U.S. media reports say a man sent by al-Qaida’s branch in Yemen to blow up a U.S.-bound airliner was actually a double agent working for the United States, who infiltrated the terror network and volunteered to carry out the suicide attack.
Unidentified American and foreign intelligence officials provided details of the bomb plot. They told how the would-be bomber turned over his sophisticated explosive device to U.S. and Saudi officials, and also provided information that led to a successful airstrike against an al-Qaida leader in Yemen.
The New York Times said the details emerging Tuesday night amounted to “an extraordinary intelligence coup.” The newspaper said the double agent managed to leave Yemen and traveled through the United Arab Emirates to meet with members of the CIA, Saudi intelligence and other spy agencies. The man’s identity has not been disclosed.
An FBI analysis of the device is under way.
The informant is said to have spent weeks working with and gaining the trust of members of al-Qaida in the Arabian Peninsula. The information he gathered allowed the CIA to order an air raid Sunday that killed al-Qaida member Fahd Mohammed Ahmed al-Quso, who has been sought since the bombing of the USS Cole warship off Yemen in 2000.
Quso had been charged in a U.S. court with the ship bombing, which killed 17 U.S. sailors, and the FBI had ordered a $5 million reward for information leading to his arrest or conviction.
U.S. officials have said al-Qaida’s branch in Yemen intended to put a suicide bomber on a U.S.-bound jet with explosives concealed in the person’s underwear. U.S. officials say the plot was detected in its earliest stages and that no U.S. airliner was ever at risk.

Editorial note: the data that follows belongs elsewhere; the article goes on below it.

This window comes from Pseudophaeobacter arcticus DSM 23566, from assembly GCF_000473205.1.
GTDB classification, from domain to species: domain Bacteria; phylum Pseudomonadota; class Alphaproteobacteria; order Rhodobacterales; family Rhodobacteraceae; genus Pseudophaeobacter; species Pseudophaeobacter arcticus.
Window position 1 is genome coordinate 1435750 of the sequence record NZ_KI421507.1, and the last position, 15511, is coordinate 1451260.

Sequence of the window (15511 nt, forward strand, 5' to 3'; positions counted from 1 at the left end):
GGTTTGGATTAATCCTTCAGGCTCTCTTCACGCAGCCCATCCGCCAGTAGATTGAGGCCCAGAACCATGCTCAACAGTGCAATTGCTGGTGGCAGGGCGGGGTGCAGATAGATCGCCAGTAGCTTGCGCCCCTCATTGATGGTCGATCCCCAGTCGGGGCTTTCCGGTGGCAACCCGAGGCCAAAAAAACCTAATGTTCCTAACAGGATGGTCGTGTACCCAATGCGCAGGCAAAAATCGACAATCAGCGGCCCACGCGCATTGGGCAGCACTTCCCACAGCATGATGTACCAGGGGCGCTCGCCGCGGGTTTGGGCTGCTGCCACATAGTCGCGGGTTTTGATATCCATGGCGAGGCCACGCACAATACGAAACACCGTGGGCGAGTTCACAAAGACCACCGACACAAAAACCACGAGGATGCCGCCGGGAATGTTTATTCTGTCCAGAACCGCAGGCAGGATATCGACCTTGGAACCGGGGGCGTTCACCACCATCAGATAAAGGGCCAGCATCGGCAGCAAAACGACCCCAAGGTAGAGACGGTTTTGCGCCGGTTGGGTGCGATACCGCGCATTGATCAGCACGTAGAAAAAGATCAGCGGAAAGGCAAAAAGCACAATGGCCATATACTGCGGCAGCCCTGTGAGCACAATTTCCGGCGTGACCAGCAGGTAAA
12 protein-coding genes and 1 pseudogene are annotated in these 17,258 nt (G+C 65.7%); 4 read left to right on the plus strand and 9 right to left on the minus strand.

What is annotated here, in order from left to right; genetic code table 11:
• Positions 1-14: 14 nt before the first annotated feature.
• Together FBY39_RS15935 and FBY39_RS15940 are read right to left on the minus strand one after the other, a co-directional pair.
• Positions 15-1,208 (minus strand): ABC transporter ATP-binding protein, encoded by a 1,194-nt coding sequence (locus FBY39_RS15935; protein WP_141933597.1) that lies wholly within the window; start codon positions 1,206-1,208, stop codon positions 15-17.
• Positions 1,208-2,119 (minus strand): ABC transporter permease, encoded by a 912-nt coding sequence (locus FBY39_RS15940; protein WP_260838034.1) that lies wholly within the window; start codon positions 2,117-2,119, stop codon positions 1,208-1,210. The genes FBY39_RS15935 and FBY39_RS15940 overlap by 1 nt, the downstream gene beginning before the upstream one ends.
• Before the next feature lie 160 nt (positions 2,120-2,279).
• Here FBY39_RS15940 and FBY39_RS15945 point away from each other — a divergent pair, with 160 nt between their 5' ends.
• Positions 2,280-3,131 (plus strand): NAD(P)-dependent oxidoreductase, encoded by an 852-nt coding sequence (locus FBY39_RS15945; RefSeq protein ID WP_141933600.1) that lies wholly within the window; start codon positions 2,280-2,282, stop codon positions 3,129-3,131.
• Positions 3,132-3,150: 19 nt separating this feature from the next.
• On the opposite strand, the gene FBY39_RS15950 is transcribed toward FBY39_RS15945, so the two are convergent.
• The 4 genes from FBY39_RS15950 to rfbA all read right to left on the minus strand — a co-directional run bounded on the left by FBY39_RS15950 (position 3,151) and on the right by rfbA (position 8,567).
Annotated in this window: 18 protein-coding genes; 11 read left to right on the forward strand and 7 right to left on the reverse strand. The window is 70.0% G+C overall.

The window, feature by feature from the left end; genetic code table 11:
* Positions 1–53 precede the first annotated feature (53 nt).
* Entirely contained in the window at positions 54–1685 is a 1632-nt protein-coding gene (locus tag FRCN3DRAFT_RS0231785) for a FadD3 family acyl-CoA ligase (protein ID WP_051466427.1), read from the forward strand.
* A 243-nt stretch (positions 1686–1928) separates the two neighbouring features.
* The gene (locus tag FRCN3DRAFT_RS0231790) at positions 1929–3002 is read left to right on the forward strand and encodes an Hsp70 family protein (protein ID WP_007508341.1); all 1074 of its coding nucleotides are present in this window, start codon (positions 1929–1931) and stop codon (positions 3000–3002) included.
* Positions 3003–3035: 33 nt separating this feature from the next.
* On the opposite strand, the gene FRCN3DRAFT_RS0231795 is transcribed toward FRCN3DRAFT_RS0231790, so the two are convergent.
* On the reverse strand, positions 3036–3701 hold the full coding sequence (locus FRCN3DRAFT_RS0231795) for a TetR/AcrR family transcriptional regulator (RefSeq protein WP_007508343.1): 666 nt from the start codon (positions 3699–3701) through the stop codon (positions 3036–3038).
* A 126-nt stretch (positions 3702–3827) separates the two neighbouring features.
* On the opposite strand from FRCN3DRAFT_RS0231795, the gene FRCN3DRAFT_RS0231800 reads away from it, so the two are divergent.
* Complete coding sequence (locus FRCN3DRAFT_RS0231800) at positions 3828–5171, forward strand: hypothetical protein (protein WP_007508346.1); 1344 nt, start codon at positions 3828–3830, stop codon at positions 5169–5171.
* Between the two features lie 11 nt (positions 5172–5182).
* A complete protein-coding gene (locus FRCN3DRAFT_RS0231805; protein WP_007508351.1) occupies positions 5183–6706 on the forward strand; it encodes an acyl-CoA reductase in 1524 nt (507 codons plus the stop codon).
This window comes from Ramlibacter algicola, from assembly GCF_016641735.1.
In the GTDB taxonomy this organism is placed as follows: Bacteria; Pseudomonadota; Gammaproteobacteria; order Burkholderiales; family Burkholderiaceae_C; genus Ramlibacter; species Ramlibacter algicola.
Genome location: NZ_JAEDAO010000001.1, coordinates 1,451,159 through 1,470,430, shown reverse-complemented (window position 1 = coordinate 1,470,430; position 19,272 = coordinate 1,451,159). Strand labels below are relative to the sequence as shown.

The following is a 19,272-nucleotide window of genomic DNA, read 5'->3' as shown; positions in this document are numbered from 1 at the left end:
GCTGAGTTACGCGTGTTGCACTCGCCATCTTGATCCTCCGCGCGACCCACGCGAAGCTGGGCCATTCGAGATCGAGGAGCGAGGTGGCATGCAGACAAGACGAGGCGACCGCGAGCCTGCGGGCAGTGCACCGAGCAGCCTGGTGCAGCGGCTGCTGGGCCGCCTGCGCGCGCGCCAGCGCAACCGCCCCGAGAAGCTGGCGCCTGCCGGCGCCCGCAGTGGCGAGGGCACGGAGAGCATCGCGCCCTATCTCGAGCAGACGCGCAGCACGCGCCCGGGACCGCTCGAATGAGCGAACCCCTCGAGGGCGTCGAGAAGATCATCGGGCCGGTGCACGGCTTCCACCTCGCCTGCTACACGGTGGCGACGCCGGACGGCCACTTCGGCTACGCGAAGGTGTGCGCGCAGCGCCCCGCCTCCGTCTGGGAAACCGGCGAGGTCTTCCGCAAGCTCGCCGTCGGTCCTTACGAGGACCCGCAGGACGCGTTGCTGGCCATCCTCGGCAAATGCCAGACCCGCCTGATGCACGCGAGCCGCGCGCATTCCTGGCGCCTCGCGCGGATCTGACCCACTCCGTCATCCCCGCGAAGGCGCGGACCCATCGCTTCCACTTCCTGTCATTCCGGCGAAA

Authorities say the bomb was a redesign of an explosive underwear device intended to blow up a jet flying from Amsterdam to Detroit, Michigan on December 25, 2009.
U.S. Secretary of State Hillary Clinton said the incident is a reminder that America and its allies are still targets of terrorist plots.
William McCantis, a terrorism analyst with the Center for Naval Analysis tells VOA this latest operation underscores the importance of intelligence in war on terrorism.
“We had the bomb before it was detonated, so we’re getting better at disrupting these plots. On the other hand, it’s worrisome that al-Qaida in the Arabian Peninsula is able to build these sorts of bombs still, after a year or more of increasing drone strikes. Al-Qaida in the Arabian Peninsula is definitely the greatest threat the United States faces from al-Qaida, because, one, it controls territory, and it’s able to move freely through a large swath of territories. So it’s able to gather resources, it has places it can train and it provides safe haven, perhaps it’s gotten control of some munitions when it overthrows various military groups, and every time they innovate, we have to innovate as well. There’s not gonna be a perfect security system in place to stop these plots, because our enemies will always innovate around them, so we have to keep changing.”
Al-Qaida in the Arabian Peninsula is also suspected of forming a plot in 2010 blow up U.S.-bound cargo planes with explosives hidden in printer ink cartridges.